Key bindings can be customized to your liking. You will learn how to do this later. For now, the only other useful thing to know about key bindings is that if you hit C-b and and then want to back out of giving a key command, you can hit Esc (the escape key). This will get tmux back out of the way so you can continue interacting with the application you have open in your active pane.

A different key binding is used to perform a horizontal split. In tmux, horizontal splits place the new pane on the right side of the current active pane. The key binding for a horizontal split is:

C-b %

Though the key bindings can be a bit confusing to use a first, you will quickly adapt to them and use them reflexively without even thinking.

To help you remember the default key bindings for splitting, think of the punctuation marks used in these two bindings as visually resembling the types of splits they perform. The double quotation mark used for vertical splits are vertical lines that you can imagine as connecting a top and bottom pane. The percent sign has a circle on the left and right split with a line between them, which looks kind of like a horizontal split. Many people still find this confusing and one of the first custom key binding changes they make is to the default key bindings for splitting panes. Again, we will show you how to do that later in the guide.

Executing split-window from the tmux command prompt

The two default key bindings for splitting windows only do very basic splits. It's possible to modify the existing key bindings and add new key bindings to do fancier kinds of splits which we'll show you how to do later in the guide. But if you don't have a key binding that does exactly what you need, then you will need to type the split-window command in manually. To run the default command, we type in the following keystrokes:

C-b :split-window

Let's break this down in detail. Here we see the prefix key again, C-b, followed by a colon, followed by the actual command, split-window. The command above does not supply any options or a shell command that may be passed to the split-window subcommand. We will cover that later.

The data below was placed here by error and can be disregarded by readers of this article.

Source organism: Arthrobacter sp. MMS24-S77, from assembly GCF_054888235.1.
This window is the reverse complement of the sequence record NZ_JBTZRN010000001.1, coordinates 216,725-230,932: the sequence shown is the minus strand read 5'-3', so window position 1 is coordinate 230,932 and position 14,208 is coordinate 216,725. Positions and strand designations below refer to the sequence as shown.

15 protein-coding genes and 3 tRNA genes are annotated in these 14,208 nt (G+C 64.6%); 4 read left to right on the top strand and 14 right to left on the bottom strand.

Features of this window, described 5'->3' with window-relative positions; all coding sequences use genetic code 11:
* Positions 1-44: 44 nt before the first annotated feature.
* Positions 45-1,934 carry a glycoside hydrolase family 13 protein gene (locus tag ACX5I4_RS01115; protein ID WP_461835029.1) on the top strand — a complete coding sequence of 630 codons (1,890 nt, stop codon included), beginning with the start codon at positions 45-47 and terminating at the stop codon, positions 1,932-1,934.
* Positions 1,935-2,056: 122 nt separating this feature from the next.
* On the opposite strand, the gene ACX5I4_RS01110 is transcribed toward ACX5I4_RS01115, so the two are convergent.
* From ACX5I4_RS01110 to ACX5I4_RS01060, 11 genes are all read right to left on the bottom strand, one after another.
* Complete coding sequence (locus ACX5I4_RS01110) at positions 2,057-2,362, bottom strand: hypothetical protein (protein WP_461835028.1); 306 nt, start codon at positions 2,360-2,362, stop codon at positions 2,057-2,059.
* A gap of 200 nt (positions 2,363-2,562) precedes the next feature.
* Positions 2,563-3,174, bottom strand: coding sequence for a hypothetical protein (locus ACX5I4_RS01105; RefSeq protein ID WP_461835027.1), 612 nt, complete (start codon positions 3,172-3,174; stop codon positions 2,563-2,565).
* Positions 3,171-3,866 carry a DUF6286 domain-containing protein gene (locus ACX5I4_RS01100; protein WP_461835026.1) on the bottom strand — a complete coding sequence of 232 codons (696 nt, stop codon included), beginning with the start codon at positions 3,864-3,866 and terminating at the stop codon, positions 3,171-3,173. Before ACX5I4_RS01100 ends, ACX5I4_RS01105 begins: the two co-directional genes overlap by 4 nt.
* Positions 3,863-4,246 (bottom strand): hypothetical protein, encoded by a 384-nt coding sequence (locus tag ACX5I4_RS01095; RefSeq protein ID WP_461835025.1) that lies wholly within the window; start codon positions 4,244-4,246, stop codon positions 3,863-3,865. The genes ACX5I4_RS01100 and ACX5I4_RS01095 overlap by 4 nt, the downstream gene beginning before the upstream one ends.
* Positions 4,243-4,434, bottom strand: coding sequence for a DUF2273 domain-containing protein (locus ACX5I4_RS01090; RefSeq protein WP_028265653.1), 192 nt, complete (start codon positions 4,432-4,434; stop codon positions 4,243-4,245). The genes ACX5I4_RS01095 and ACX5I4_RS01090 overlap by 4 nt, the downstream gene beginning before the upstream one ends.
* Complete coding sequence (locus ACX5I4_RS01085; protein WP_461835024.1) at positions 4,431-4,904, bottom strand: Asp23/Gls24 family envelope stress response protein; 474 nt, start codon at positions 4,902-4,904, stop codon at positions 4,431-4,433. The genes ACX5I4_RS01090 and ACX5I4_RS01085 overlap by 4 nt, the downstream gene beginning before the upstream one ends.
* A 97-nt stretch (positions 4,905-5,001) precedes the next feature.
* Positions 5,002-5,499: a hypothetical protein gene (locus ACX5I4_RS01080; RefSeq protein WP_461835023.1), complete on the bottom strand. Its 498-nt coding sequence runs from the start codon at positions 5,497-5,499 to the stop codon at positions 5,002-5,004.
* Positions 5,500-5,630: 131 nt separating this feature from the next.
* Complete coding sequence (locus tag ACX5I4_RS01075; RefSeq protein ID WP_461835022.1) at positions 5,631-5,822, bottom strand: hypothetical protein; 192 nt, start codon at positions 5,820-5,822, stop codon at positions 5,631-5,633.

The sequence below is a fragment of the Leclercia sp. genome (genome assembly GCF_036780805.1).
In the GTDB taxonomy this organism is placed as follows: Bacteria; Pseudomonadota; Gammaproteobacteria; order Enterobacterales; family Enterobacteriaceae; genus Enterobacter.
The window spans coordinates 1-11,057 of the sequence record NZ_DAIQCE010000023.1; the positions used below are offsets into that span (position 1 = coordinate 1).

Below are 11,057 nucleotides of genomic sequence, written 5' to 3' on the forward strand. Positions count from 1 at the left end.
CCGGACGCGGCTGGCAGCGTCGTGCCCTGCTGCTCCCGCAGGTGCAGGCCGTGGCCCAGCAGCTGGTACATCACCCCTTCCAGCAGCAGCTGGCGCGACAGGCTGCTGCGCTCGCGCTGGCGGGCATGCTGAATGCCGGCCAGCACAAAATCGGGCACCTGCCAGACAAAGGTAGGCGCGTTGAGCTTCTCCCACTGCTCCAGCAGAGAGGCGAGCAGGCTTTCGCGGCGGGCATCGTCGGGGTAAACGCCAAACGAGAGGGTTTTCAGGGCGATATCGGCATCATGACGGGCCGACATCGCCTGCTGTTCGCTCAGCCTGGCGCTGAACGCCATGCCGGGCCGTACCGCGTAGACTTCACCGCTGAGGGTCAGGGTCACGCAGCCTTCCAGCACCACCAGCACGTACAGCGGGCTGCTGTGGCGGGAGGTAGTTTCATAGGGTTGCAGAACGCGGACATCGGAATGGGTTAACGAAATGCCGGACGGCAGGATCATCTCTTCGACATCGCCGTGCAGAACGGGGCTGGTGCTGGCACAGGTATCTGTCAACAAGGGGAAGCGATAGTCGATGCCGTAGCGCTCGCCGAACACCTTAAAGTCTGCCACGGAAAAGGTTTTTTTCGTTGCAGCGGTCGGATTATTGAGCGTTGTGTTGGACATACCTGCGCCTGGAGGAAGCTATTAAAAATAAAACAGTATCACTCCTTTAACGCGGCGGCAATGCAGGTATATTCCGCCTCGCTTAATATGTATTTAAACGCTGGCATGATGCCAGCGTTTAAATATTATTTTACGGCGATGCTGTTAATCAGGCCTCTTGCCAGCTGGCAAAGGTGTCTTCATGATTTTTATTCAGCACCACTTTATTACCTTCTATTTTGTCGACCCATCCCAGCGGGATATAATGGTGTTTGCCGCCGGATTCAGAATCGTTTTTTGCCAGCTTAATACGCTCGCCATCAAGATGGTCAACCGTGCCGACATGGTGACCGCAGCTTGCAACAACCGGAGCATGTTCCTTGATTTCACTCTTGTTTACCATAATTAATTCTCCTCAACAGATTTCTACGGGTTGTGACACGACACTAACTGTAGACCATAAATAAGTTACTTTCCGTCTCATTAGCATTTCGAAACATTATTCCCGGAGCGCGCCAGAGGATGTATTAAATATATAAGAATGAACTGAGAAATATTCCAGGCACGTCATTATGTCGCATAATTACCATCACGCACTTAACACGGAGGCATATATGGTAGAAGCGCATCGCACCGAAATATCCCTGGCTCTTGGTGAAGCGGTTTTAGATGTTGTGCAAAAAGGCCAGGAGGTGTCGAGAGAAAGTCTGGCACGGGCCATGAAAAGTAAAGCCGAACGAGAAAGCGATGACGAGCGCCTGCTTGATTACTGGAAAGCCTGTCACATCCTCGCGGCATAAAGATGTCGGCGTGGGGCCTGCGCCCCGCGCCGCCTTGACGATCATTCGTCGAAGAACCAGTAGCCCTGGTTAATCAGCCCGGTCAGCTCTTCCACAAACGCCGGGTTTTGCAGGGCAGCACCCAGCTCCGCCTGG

For now, the really important part to understand is the special role the colon plays in the command above. Typing in the : character after our prefix, C-b, is a key binding that places us into tmux's command line mode. When we enter command line mode, the tmux command prompt appears and our cursor is placed inside of it. Now we can start typing the split-window command and tell tmux exactly how we want our split to be executed using options and arguments we might supply. C-b : essentially tells tmux "Hey, I want to type in a command, so give me the command prompt." Like with C-b, you can back out of the command prompt by hitting the Esc key.

We should point out that the tmux command line is not the same as a shell command line. tmux expects to see tmux subcommands here, not shell commands. If you do need to run a shell command from within tmux, you can use the appropriately named run-shell command which is not covered in this guide.

Creating splits from a tmux configuration file

The split-window command, along with other subcommands, can also be placed inside of a tmux configuration file. These configuration files can run every time you start tmux. You can also run them manually while inside tmux. You can use configuration files to help you automate your window splits and get them set up just the way you like when a new tmux session is launched. All this will be covered later in the guide.

Executing split-window from a shell

The split-window can also be directly run right from a shell command line:

tmux split-window

Note that this way of executing split-window is the same as executing it from tmux's command prompt except we precede the subcommand with the tmux shell command. Our shell has no knowledge of what split-window is, so we have to type tmux first so it knows to pass the subcommand along to tmux which will know how to respond. The other difference is that there is no need to type a colon, of course, because we aren't trying to get to the tmux command prompt, we are passing the subcommand directly to tmux via the shell. If we do put a colon there, tmux will think the colon is part of an unreognized command and throw an error.

Running the split-window subcommand works even if it is executed from outside of a tmux session. That's because the command ultimately gets passed to the tmux server running on our machine which processes it and takes the appropriate action. As a result, we can run tmux commands from inside shell scripts and functions, and perform all kinds advanced automation tricks that can make working with tmux a real joy. Unfortunately, this is not a guide on shell scripting and that will be left to the reader to explore.

Now that we know all the different ways to execute the split command, let's take a closer look at what it actually does and then later, how we can change its default behavior.

The split-window default operation

It's time to explore what split-window does out of the box, without passing it any options. Start a new tmux session with tmux new -s split and then issue this simple split-window command:

C-b :split-window

This default command does quite a bit of work. It:

  • Splits the currently active pane and opens a new pane
  • Places the new pane below the existing active pane (a vertical split).
  • Sizes the new pane to be exactly half the height of the current pane
  • Launches the default shell in the new pane
  • Deactivates the old pane and makes the new pane active. As a result, your cursor is now at the command line prompt of the shell the opens up inside the new pane.